Monday, September 27, 2004

Indian Films at VIFF

Saturday, September 25, 2004

VIFF

My dedication to the film fest has already started to waiver. I went to see two films the first night, but yesterday i didn't see any and today i am not seeing any. Hopefully i will be able to pick it up again for tomorrow, but, you know, sometimes other stuff just gets in the way.

So first up, i went to see The People of Angkor, a French/Cambodian effort to give insight into the lives of those that live in the shaodws of the famous Angkor Wat temple complex in Cambodia. The thing that makes this movie distinct from anything else you've ever seen on Angkor is that it is about PEOPLE, not the place. The film takes on a distinctly anthroplogic/ ethnographic perspective in telling the stories of a labourer involved in the reconstruction of parts of Angkor, a paddy farmer in the vicintiyt and a young 'tour guide' trying to make a buck selling souvenirs to tourists. Some of the most interesting scenes involve debates over the interpretation of various sculptures. The tour guide gives an upbeat interpretation that delight German and American tourists, whereas the farmer sees it as a story of oppression. For the most part the doc is shot in the unihabited areas of Angkor, though scenes ot the main temple and tourist throngs are interspersed throughout so that you never forget the significance of Angkor in the national imaginary of Cambodia.

The second movies i saw was Beatiful Boxer, a Thai film based (and i stress 'based') on the life of boxer Nong Toom as a self made woman. That's right, Toom was a boy boxer, fighting his way to the top until he had enough money for a sex change operation. The film was beautifully shot, particularly the opening sequence and training sessions, but as with all 'sports' movies, there was a little too much sport in it. The lead's acting was inpecable, especially since this is his first stab at it. My only criticism of the movie was that it was soft on the harsh realities of being transgendered in the hyper male environment that is the world of boxing. Overall, it was light, funny and feel good.

Thursday, September 23, 2004

To Fresh Starts

Wow, there is so much going on in my life right now that i am a little overwhelmed!! and most of it is somewhat new.

1/ The Mad Scientist left this morning, so it is time to get down to some serious work!! About time, i would say. I haven't even looked at my dissertation in far too long. To help me get started my advisor has kindly volunteered me to present the first chapter (revised) of my dissertation at a grad seminar on Wednesday. I have to get it to the other seminar members by monday so that they can read it before the seminar, so i only have a few short days to polish. URGH!!

2/ The Vancouver International Film Festival starts today, so i am going to be super busy trying to jam in as many films as possible. So far i have 16 on my roster, but that is highly tentative. I bet i will make it to less than ten. Tonight i am seeing 2 docs, which i will report on tomorrow.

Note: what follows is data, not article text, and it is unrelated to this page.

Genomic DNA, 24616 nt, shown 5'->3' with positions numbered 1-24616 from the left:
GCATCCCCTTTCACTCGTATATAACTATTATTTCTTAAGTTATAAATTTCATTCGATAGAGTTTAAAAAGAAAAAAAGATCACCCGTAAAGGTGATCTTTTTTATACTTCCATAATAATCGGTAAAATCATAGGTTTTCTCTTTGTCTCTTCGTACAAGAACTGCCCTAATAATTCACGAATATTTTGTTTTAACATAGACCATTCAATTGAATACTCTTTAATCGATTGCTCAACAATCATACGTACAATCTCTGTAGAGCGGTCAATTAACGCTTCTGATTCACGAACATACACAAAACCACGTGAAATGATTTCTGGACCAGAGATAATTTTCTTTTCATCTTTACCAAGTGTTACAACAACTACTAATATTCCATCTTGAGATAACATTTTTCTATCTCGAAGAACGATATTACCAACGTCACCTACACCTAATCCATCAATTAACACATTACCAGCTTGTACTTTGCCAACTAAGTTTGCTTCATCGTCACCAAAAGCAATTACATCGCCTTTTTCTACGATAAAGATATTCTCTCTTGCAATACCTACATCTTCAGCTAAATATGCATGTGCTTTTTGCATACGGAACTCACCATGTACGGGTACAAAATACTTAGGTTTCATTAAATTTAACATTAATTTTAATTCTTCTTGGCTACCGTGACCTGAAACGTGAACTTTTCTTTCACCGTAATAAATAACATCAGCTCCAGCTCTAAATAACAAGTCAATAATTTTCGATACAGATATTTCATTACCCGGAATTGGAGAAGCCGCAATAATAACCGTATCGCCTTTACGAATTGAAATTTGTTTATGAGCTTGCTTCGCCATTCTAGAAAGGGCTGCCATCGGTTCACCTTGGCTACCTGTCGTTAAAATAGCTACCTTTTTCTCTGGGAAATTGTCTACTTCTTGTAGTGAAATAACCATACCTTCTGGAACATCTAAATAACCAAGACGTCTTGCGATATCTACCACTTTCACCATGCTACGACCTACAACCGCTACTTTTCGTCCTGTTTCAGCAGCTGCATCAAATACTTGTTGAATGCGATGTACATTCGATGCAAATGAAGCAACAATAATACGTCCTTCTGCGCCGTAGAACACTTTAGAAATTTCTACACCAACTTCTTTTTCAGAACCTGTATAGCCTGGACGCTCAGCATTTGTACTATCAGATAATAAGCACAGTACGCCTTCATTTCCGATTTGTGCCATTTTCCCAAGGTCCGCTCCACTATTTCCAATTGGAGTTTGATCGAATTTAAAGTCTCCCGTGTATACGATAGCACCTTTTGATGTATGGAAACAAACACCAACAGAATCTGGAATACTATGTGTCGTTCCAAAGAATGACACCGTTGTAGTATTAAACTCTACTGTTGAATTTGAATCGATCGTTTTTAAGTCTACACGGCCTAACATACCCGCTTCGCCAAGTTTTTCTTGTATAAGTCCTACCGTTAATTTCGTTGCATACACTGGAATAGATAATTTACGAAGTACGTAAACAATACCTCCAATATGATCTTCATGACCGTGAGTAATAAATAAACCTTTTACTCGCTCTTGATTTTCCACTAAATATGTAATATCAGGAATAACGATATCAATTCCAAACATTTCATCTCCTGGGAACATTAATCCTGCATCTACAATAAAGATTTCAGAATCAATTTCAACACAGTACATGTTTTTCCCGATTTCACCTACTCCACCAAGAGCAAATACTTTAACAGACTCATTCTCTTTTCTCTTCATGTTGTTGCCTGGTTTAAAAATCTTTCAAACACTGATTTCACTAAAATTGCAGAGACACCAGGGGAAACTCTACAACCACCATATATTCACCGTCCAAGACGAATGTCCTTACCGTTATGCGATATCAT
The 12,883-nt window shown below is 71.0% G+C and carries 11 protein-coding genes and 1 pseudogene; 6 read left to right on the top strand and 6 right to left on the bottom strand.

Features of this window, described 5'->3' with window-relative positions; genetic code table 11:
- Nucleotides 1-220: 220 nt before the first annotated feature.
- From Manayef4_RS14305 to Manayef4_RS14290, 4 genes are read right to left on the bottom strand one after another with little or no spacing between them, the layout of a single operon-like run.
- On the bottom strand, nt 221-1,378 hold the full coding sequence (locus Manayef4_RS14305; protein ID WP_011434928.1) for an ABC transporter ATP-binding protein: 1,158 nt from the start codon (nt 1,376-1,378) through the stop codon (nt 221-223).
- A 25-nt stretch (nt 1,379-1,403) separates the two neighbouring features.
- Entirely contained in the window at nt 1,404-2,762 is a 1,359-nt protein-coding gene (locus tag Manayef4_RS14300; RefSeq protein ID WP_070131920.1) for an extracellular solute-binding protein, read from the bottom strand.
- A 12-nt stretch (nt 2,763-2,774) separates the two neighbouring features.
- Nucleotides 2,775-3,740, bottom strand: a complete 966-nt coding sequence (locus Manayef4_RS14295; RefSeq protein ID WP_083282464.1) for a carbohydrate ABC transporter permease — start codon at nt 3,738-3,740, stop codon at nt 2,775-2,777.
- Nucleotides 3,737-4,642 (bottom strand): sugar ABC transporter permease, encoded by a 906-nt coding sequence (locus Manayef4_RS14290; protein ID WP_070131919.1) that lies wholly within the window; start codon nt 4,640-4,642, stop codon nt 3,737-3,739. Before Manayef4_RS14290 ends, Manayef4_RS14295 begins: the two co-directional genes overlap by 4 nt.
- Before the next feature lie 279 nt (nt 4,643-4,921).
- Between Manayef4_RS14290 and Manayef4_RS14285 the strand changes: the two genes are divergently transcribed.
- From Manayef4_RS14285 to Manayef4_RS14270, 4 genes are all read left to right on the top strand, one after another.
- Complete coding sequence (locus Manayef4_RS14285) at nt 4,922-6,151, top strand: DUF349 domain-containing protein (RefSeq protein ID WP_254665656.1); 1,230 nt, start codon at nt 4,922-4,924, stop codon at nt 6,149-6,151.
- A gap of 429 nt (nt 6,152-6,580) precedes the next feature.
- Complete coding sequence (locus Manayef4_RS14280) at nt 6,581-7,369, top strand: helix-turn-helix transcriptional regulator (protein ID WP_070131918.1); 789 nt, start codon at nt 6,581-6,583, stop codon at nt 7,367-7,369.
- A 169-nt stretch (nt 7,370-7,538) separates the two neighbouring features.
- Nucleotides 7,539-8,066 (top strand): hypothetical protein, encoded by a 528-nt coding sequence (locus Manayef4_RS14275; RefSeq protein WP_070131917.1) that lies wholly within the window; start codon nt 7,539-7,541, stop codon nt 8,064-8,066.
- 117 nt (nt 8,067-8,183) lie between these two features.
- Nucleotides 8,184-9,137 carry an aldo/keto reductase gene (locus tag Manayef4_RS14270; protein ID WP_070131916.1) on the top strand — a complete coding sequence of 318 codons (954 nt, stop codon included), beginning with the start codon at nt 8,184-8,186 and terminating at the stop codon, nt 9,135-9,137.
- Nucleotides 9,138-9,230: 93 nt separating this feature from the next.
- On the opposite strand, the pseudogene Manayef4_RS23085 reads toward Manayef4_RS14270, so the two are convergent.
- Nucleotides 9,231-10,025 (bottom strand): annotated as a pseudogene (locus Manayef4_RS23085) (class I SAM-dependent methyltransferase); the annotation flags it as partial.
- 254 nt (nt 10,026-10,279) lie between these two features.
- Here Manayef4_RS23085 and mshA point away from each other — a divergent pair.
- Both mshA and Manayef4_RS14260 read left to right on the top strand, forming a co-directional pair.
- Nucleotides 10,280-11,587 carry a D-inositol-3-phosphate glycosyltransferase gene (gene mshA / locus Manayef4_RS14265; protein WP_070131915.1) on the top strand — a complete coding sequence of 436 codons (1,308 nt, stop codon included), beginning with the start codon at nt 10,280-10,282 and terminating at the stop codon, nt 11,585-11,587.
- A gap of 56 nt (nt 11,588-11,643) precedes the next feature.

3/ And finally, our game schedule for hockey just came out. It is not up on the web yet, but when it is i will give a link. Next week we have two games. My body hurts already!! After that we go down to just one game a week.

Oh yeah, and i almost forgot... I am a student again!!! yes, my extension is granted and i have been given my identity back. Tomorrow i will go out to campus, get my new student card and take an obscene number of books out of the library. I can't wait.

Sunday, September 19, 2004

Movie Mania

The Mad Scientist is out visiting right now, and since the Brain is out of town, it is just us grrls left to our own devices. For someone like the Mad Scientist, no vaction is conplete without a challenge of some sort, so she has challenged us to see a movie everyday. So far we have hit three. First off was Garden State, written and directed by Zach Braff. Now this is a young film maker who we can expect big things from. Garden State was a truly enjoyable movie - quirky at times, poignant at times. The one downfall may have been Natalie Portman's character - how many times do we need to see a cute and quirky pretty young thing bring out the best in a brooding, lonesome guy?

Then yesterday, lured by a trailer claiming that it was made by the makers of Notting Hill, we went to see Wimbledon. Not the romantic commedy we were hoping for. Too much tennis for one thing. Secondly there was no ST (sexual tension) between the two leads. I just didn't really care if they got together or not. Now if Ewen McGregor had been the male lead instead of Paul Bettany, the movie would have had me at hello.

We rounded out the weekend with Mean Creek, another fabulous movie by a young writer/ director. Great acting by Rory Culkin and Carly Schroeder.

Good night, it is time for bed.

The Most Wonderful Time of the Year

I used to think fall was among the worst seasons. Days get shorter, weather gets cooler, winter can't be far off. But when i really think about it. there are so many things about fall that i really like. As Amardeep so insightfully pointed out, September is like spring for geeks, nerds and other scholarly types. You get new note books and highlighters, even if you aren't starting a new project you go back to the old one with renewed vigour. It feels great. I even kind of like the excited buzz of first year students in the library (as long as they aren't sitting to close to me!).

But better than the new year of school is the fall book season. This is when all of the best books are published. The Christmas rush is fun too, but there is nothing like fall book releases. I went to two bookstores today and was floored at the number of new and exciting book titles. I even made off with two new books (er uhm, i mean graphic novels) - PERSEPOLIS II by Marjane Satrapi and IN THE SHADOW OF NO TOWERS by Art Spiegelman. There are tons of others i want to buy, but patience is a virtue and i will have to wait until most of them come out in paper back.

Also on the book front, I have finished reading THE WAY THE CROW FLIES by Ann Marie MacDonald. As i have already hinted at, it was great. Perhaps 200 pages too long, but the prose and imagery were astounding. Now i have moved onto Vernon God Little. I just started it so i don't have much to comment about yet. I'll keep you posted.

Tuesday, September 14, 2004

Reader Wanring